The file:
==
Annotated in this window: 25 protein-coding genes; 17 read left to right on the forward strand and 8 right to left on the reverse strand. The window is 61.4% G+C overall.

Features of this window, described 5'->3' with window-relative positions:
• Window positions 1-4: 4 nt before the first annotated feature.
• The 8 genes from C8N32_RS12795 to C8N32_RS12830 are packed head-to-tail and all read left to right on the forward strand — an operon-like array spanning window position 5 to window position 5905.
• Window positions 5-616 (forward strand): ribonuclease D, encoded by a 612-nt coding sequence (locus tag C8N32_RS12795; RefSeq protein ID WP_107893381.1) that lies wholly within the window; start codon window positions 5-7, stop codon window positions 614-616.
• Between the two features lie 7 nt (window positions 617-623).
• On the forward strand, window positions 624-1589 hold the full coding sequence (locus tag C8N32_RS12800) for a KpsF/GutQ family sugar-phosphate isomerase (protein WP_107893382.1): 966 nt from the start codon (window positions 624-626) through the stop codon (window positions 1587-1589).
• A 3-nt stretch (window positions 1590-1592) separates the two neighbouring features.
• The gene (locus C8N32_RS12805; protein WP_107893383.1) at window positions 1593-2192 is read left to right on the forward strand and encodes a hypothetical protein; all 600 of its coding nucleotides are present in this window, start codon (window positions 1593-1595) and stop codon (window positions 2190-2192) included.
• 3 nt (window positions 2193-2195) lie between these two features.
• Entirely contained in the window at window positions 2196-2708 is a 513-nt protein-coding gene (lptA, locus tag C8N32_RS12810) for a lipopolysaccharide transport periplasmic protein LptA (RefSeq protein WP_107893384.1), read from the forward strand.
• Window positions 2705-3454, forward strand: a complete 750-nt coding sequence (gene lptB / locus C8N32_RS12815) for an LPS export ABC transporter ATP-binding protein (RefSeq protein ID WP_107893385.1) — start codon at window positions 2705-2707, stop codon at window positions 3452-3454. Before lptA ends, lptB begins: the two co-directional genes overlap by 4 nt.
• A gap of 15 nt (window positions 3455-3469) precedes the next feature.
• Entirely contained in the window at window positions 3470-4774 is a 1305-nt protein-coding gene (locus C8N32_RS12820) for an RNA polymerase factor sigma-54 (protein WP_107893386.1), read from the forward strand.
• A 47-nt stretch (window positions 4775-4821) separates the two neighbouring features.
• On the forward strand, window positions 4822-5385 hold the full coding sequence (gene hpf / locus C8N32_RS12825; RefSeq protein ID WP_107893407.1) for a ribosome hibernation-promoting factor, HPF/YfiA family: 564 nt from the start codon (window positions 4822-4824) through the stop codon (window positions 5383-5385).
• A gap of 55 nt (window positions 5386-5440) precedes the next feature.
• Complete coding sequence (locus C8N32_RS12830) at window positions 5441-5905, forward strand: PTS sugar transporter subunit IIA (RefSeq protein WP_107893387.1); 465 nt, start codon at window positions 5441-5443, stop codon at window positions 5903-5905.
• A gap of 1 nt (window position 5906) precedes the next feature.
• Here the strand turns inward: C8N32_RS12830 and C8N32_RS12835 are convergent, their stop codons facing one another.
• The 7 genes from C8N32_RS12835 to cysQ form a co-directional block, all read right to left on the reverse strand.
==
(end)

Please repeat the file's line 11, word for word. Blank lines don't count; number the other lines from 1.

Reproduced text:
• Entirely contained in the window at window positions 2196-2708 is a 513-nt protein-coding gene (lptA, locus tag C8N32_RS12810) for a lipopolysaccharide transport periplasmic protein LptA (RefSeq protein WP_107893384.1), read from the forward strand.